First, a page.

But despite the immensity of the humanitarian disaster unfolding, the Burmese government continues to confound outside aid efforts.
We began our coverage in the devastated city of Yangon, also known as Rangoon. For an update on the humanitarian aid efforts there, we reached Tim Costello, Chief Executive of World Vision Australia.
Burma - Profile of Junta Leader
While hundreds of thousands of Burmese awaited desperately needed relief, the country's ruling military regime continued to impose strict limitations on international aid agencies. And at the head of that powerful military cabal is Senior General Than Shwe, known to many smply as "The Bulldog." We spoke to someone who knows a fair bit about the bulldog behind the Burmese junta - a man few have met and who remains, for many in the West, shrouded in mystery. Bridget Walsh is an Assistant Professor of Southeast Asian Studies at Johns Hopkins University in the School for Advanced International Studies. She joined us from Washington.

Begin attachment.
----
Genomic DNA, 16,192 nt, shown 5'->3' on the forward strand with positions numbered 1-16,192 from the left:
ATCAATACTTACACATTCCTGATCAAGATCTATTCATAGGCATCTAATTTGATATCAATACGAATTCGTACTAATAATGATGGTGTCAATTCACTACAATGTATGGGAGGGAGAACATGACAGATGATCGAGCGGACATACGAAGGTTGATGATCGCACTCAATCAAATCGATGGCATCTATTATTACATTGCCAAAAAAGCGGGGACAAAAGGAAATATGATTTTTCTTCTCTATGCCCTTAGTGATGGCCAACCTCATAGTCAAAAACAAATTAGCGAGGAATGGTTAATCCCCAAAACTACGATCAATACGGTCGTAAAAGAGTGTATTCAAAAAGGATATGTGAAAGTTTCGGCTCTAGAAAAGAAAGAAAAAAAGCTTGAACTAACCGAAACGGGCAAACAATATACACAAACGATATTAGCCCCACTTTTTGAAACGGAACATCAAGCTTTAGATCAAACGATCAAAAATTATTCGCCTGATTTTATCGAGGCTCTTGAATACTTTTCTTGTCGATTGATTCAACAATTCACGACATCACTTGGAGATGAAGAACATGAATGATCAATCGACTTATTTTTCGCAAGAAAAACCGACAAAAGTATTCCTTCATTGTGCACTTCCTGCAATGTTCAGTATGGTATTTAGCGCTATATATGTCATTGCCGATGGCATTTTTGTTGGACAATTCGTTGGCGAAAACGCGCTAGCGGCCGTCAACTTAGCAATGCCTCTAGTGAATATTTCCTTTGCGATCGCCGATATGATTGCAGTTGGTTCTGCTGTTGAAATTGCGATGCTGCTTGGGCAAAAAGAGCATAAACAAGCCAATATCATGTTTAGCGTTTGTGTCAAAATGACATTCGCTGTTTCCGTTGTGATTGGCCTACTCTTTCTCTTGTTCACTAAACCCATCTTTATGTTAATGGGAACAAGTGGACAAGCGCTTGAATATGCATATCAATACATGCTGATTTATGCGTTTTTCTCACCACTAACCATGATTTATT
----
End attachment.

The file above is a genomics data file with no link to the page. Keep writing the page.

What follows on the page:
Burma - Dictatorship
The military junta in Burma certainly isn't the first dictatorship to make its population's pain and suffering worse in a time of crisis or disaster. Barry Rubin is the director of the Global Research and International Affairs Centre in Israel and has written a book called "Modern Dictators". He says that on one level, the military junta in Burma is very typical, but with a modern day twist.
So why does Burma's ruling regime seem bent on a course that seems to fly in the face of the country's needs? To answer that question, we were joined from New York by Vincent Boudreau, a Professor and Chair of City College of New York's Political Science Department, and the author of Resisting Dictatorship: Repression and Protest in Southeast Asia.
Listen to Part Two:
Food Costs and Prostitution - Researcher
By May 2008, rapidly rising food costs were a global phenomenon. For any developing country, the high price of food wes a major concern and a potential source of civil unrest. But for nations already burdened by HIV/AIDS, food insecurity can make a bad situation worse, in both obvious and unexpected ways.